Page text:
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Articles tagged "Agriculture"

from “The Final Cut”

The four of them dragged the pig on the short ladder and lifted it onto the trestles in front of the sty. Their teeth clenched, the three men watched the woman, Diana Kampradt, the butcher.  “The stove door,” she instructed Sabine in the washhouse, “leave it ajar, so that there’s a draft, small pieces of wood, really get the steam going and keep on adding water, so that it doesn’t boil.” Outside, the butcher poured a bucket of cold water over...

The Locusts

The village follows a never-changing script: Things are today exactly as they were yesterday, which is the same as they were the day before, and a year before that. There is Omran, dutifully executing his daily chores, drawing water from the well using a bucket raised by a beast of burden. Now he's tossing daily feed to his livestock. Now he's moving back and forth with an ox, cutting a furrow in the ground. From the mountains through which so many tomorrows pass floats a sweet...

Shreds

I was born in Surinam in the district of Commewijne. Some of the plantations in that fertile, once-wealthy district had meaningful names: Mon Souci, Mon Trésor, Peace and Delight, Mutual Care. I come from Spite and Remorse. Most of the plantations no longer exist. Abandoned by their inhabitants, the buildings collapsed. Sluices silted up and fields became swamps and breeding grounds for caiman. The trading stations fell prey to parasites, weeds and choking liana. Slowly, the...

Alux

Note: The work was written originally in Yucatecan Maya, the most widely spoken indigenous language in Mexico. Miguel Angel May May, the writer and cultural leader, has been responsible for the formation of organizations of Maya writers and scholars and is responsible for much of the resurgence of interest in the language and culture on the Yucatán peninsula. Many other people work with him, including professors at the Autonomous University of Yucatán such as Alejandra...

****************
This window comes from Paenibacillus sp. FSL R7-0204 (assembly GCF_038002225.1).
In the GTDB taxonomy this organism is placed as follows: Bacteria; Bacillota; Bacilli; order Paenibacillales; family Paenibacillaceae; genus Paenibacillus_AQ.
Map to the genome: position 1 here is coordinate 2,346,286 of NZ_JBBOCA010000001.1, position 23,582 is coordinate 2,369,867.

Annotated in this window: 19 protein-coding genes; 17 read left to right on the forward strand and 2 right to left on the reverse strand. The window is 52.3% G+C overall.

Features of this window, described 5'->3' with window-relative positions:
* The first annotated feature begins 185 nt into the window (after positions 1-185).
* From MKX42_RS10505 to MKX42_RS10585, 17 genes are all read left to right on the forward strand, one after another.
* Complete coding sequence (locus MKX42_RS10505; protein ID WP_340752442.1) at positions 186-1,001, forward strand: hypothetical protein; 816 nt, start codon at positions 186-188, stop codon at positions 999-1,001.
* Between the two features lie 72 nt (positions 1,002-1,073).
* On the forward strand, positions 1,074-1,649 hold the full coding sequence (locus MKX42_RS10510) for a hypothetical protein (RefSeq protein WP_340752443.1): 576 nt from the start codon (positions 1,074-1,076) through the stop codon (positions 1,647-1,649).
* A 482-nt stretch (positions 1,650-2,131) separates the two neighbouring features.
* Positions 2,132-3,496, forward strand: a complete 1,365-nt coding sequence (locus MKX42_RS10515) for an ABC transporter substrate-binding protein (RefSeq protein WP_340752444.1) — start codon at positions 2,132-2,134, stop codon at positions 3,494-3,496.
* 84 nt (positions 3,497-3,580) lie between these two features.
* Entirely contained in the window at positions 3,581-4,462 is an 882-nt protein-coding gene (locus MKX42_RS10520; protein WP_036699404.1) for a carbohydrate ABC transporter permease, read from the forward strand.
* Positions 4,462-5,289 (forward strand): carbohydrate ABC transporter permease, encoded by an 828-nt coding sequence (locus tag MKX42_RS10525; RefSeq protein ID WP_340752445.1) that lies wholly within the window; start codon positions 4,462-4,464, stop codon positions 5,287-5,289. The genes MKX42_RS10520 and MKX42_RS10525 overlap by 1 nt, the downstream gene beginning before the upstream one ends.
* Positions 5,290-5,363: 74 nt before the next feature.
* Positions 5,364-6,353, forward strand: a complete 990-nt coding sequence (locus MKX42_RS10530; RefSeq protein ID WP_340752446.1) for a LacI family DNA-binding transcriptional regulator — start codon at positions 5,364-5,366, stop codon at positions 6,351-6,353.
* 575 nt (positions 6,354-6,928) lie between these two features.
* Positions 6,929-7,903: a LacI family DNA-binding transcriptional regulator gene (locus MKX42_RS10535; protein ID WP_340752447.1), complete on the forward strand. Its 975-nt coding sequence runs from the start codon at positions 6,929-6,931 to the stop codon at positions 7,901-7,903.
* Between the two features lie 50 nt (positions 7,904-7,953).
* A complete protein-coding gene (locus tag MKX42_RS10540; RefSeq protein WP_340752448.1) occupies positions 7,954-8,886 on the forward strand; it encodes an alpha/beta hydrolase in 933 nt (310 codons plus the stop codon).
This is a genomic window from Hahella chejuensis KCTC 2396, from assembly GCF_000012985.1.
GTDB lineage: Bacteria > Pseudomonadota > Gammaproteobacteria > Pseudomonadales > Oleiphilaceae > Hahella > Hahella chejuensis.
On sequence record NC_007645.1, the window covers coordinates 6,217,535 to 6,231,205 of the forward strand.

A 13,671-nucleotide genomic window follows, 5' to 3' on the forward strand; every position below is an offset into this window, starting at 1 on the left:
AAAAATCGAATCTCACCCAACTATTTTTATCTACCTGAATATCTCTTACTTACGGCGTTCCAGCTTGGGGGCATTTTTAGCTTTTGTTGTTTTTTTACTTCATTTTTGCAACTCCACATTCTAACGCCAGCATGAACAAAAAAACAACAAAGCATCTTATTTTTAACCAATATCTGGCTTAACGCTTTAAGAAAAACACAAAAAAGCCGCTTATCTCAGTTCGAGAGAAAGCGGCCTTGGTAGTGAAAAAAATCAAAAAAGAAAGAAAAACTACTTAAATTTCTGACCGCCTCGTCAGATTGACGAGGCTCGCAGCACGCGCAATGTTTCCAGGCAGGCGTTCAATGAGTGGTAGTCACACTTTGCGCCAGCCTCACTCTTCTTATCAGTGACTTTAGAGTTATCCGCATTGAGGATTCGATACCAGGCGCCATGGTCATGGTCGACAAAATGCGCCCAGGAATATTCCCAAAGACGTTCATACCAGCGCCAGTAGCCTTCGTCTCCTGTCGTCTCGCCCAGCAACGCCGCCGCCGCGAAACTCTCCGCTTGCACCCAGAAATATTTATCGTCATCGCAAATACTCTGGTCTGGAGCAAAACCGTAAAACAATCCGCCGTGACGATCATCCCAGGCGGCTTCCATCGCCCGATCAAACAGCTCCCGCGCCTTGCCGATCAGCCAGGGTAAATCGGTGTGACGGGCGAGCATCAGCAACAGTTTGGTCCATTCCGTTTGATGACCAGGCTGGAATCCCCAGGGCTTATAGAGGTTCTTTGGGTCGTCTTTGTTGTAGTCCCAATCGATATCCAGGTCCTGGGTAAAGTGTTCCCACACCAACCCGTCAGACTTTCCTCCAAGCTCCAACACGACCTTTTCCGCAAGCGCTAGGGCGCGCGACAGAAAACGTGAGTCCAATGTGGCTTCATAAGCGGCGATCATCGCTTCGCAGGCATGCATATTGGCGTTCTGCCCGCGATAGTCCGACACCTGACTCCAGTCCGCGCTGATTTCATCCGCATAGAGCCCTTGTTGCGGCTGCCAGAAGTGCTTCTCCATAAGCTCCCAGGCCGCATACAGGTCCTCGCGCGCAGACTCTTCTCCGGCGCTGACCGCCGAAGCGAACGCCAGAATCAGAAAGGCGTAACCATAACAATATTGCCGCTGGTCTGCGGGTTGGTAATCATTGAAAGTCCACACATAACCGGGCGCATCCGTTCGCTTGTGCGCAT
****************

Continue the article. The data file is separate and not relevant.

from Chapter 1, The Autobiography of Fidel Castro

Beneath the shade of a tamarind tree in bloom My father was smoking under the tamarind tree while the women skinned the animals and peeled the cassava. Poor thing. I see him getting a breath of fresh air under the tree, a tree overshadowing the whole yard with its eight-meter-thick trunk and the small tamarinds flowering on its branches, its frond cooling and shading the property, its dense, brilliant green foliage marking its territory from twenty-five meters high, the extent of its...

Untold Hitlers

The five were only men. Some younger, some older, all between thirty and fifty. The eldest was beginning to gray here and there, but the others had heads of hair black as bumblebees. They looked like men: eyes where eyes should be, noses where noses should be, teeth where teeth should be. Arms and legs where arms and legs should be. Copper-colored complexions. White turbans-some old, some new. Cholas of white muslin, like their dhotis. Knotted gold earrings in their ears. Gold pendants...
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